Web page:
A 91-year-old James Island man gave two strangers $3,000 after they promised him $26,000, and Charleston police warn that such “found money” scams usually come in clusters.

Charleston police detective Caryn O’Dell said the scam works like this: A con artist tells an elderly person that he found a large sum of cash and asks if the elderly person dropped it. Typically, a second con artist walks by, and the first scammer asks that person the same question, O’Dell said.

The second con artist generally claims to work for a lawyer or a banker and consults his or her “boss,” who says that the two con artists and the elderly person can split the money after everyone makes a good faith payment, according to O’Dell.

“They prey on older people,” O’Dell said. “They are sometimes unsophisticated about financial matters. They’re isolated, and they have tangible assets: homeownership, pensions, Social Security. And they’re happy to have someone to talk to.”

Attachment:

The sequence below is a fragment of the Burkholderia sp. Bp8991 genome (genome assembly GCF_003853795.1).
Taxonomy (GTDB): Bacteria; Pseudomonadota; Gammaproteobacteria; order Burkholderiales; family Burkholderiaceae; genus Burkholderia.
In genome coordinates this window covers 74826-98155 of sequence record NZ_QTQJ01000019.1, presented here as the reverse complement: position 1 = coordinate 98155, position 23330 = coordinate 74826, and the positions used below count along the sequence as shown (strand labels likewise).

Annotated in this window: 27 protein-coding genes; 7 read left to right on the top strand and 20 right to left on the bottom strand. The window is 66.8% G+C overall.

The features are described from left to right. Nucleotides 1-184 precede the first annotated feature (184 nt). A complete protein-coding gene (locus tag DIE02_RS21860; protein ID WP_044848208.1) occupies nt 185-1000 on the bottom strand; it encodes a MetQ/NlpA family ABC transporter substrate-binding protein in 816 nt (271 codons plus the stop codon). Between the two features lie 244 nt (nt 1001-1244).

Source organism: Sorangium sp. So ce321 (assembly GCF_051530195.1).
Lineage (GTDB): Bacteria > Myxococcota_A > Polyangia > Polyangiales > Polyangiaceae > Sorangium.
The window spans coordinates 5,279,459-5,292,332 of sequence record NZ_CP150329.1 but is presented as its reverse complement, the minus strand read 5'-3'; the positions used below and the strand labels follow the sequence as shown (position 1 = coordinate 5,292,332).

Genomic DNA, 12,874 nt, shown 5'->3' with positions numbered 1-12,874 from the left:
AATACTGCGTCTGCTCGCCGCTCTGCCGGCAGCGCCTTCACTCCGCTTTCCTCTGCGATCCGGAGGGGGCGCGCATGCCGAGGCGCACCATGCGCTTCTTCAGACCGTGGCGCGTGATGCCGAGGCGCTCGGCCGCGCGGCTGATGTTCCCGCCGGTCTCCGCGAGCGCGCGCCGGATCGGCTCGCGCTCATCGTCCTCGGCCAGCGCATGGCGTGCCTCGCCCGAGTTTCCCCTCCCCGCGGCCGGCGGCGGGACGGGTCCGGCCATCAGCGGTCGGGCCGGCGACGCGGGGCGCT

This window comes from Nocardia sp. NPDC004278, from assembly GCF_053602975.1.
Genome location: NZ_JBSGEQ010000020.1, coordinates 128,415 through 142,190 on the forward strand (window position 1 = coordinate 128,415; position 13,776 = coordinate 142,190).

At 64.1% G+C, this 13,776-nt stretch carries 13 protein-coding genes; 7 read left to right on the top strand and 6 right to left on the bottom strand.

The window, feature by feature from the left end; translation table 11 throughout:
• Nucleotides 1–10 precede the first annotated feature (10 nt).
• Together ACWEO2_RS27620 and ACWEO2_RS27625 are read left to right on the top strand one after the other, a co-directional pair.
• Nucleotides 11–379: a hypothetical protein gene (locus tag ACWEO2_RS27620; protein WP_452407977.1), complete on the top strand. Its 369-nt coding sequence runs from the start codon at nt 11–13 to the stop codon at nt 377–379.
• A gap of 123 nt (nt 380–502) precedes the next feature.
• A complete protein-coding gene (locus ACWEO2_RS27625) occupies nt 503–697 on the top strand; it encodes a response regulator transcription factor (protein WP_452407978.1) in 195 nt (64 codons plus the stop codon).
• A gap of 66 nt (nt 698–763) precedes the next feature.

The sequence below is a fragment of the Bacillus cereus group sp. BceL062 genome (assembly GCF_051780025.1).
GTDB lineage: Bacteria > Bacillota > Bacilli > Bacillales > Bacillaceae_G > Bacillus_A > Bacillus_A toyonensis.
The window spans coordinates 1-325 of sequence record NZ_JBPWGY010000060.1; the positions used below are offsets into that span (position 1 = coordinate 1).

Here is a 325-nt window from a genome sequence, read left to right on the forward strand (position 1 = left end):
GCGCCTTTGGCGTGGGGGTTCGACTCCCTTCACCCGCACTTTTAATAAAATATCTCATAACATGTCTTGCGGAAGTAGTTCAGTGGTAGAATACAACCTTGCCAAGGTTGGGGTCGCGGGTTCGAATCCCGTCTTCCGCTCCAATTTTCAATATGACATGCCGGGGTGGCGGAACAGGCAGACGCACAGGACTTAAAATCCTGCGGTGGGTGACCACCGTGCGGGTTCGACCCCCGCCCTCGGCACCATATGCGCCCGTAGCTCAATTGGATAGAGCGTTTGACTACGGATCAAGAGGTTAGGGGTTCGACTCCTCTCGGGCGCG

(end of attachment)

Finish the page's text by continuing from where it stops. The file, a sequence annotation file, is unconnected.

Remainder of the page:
In this case, two people came upon the elderly man as he loaded his purchases in his truck at the James Island Walmart. He drove the man and woman, to his bank to withdraw the money, according to the police report.

The elderly man drove them back to Walmart to exchange the money he withdrew for smaller bills, the report said, but they never returned.

O’Dell said the man’s case marked the first instance reported this year, but she investigated as many as 10 such cases last year. Read more in Tuesday’s editions of The Post and Courier.

Reach Allyson Bird at 937-5594 or Twitter.com/allysonjbird.